The realization might start to gnaw at you while you rewrite a draft, or slam into you while you are walking to class: I HATE my college essay! Now what? As your elementary school teacher might have cautioned, hate is a strong emotion. It is no fun to feel like you hate your college essay at any point, especially as nerve-wracking deadlines loom. And, the point of the essay is to make the college admissions committee fall in love with you and your incredible personality and distinctive writing style. Your stomach drops and you lose all hope of a bright ...

Posted May 29, 2018, 10 a.m. by Sarah Good | View Comments
pencils and answer sheets for college admissions tests like the ACT and SAT

It’s time to start thinking about the big college admissions test. So which one will it be: the SAT or the ACT? Let us help you figure it out. What are the differences in the format? Both the ACT and SAT include four multiple-choice sections presented in the same order every time. The SAT includes reading, writing and language, math with a calculator, and math without a calculator. The ACT includes English, math, reading, and science. Both include an optional essay. With essay, the SAT lasts 3 hours and 50 minutes, and the ACT takes 3 hours and 35 minutes. ...

Posted Feb. 15, 2018, 1:40 p.m. by Brad Schiller | View Comments
College Essay Mistake

What is the single biggest mistake you can make on your college application? Submitting a narrative as your essay response to the prompt. You might as well just include the wrong school name while you are at it. Sadly, most essays reviewed by EditRevise spend 90 percent of the content on storytelling filled with flowery, pointless metaphors and needless descriptions. To get into your dream school, it is crucial that you do NOT make the narrative mistake. What matters most about an essay is its introspection -- commentary on the anecdotes and thoughts on what the prompt is asking. A ...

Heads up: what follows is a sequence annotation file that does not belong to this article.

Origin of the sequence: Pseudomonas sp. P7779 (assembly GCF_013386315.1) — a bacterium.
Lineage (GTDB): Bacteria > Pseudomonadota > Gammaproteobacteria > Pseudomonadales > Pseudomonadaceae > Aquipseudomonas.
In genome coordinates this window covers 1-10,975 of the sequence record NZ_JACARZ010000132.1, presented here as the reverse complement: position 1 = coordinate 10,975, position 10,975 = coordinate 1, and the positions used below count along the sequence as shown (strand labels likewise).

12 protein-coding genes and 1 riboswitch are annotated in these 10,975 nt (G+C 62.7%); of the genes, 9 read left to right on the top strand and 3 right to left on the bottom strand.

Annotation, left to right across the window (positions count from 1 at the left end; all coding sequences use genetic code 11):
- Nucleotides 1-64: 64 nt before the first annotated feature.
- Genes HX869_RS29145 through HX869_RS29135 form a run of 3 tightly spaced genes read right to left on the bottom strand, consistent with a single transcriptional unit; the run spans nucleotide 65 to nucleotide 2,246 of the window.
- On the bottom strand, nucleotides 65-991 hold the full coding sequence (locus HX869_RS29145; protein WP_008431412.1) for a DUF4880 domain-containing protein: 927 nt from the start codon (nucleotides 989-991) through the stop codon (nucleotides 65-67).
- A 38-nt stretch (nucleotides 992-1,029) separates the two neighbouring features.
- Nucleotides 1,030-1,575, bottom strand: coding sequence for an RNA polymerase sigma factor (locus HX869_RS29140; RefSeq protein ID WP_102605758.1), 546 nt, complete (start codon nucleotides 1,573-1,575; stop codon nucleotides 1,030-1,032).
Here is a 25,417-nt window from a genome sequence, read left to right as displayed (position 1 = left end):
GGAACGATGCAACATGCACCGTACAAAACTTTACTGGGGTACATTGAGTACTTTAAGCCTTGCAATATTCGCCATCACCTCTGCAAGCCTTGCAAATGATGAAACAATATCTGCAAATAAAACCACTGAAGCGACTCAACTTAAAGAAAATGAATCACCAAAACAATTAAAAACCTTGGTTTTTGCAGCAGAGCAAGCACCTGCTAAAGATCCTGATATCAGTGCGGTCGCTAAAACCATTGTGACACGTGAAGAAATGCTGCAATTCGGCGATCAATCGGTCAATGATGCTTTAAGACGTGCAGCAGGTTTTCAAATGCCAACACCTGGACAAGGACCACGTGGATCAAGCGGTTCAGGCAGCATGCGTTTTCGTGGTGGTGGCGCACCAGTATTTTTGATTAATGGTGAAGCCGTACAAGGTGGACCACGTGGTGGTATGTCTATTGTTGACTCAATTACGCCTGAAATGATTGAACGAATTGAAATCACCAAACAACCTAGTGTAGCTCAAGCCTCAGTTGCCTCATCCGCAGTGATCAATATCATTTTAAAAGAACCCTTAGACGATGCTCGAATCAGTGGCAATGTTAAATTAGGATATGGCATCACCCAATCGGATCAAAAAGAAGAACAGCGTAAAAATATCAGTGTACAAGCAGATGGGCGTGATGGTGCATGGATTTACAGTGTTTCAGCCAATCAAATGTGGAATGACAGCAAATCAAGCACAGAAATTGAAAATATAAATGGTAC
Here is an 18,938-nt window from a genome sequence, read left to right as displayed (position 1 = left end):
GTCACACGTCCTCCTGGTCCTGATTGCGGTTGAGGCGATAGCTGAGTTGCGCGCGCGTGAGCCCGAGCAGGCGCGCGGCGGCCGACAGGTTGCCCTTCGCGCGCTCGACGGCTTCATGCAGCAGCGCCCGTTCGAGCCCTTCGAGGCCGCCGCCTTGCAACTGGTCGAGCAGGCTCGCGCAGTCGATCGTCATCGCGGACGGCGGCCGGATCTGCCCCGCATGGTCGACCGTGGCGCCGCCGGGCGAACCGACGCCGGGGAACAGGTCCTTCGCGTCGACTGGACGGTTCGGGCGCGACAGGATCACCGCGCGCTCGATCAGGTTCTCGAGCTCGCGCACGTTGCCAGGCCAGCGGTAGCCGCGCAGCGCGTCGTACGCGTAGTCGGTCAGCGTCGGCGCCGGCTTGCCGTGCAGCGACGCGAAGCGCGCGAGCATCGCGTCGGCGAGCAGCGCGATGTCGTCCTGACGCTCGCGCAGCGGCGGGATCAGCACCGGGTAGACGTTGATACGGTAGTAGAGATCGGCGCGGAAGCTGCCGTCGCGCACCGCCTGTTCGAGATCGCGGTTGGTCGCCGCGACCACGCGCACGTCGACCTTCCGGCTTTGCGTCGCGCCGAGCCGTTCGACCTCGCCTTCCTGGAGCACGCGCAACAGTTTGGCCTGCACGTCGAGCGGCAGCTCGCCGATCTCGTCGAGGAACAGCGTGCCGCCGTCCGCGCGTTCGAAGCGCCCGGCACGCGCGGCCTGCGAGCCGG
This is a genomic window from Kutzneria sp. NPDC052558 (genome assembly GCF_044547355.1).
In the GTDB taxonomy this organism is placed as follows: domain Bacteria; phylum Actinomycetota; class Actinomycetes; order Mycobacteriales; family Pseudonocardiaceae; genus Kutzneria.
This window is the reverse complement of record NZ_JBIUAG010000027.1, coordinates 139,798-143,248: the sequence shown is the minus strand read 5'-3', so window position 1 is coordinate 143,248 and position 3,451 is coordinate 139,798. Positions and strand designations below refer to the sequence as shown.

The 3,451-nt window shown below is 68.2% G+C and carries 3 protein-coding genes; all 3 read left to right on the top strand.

Posted Feb. 13, 2018, 8 a.m. by Sarah Shemkus | View Comments
How to Stay Relaxed About the PSAT – Your First Big College Test

So you’re about to board the high-speed train that is the college admissions process. First stop: PSAT. The PSAT is the slightly easier, decidedly lower-stakes version of the oft-dreaded SAT. Nearly 4 million 10th- and 11th-graders take the test each year, mostly to see where they stand and get a little practice for the real thing (and, for the very highest 11th-grade scorers, to compete for a National Merit Scholarship). While the PSAT may be less daunting than some of the college entrance exams to come, it does mark your initiation into the standardized testing club. For many high school ...

Posted July 18, 2016, 9 a.m. by Gwyneth Findlay | View Comments
4 Things I Did In High School That Made College Easier

AP courses, year-round extracurriculars and community service look good on college applications. Incidentally, those activities also help you prepare for the demands of college. But some parts of college take a different kind of preparation. Sometimes, you’ll help yourself by doing things that colleges aren’t looking for specifically. Sometimes, the best ways to prepare won’t be visible on your college application or in your college essays at all. When I was in high school, I didn’t check off every box on the list of college preparation courses or join a new club every season. I did, however, take up some ...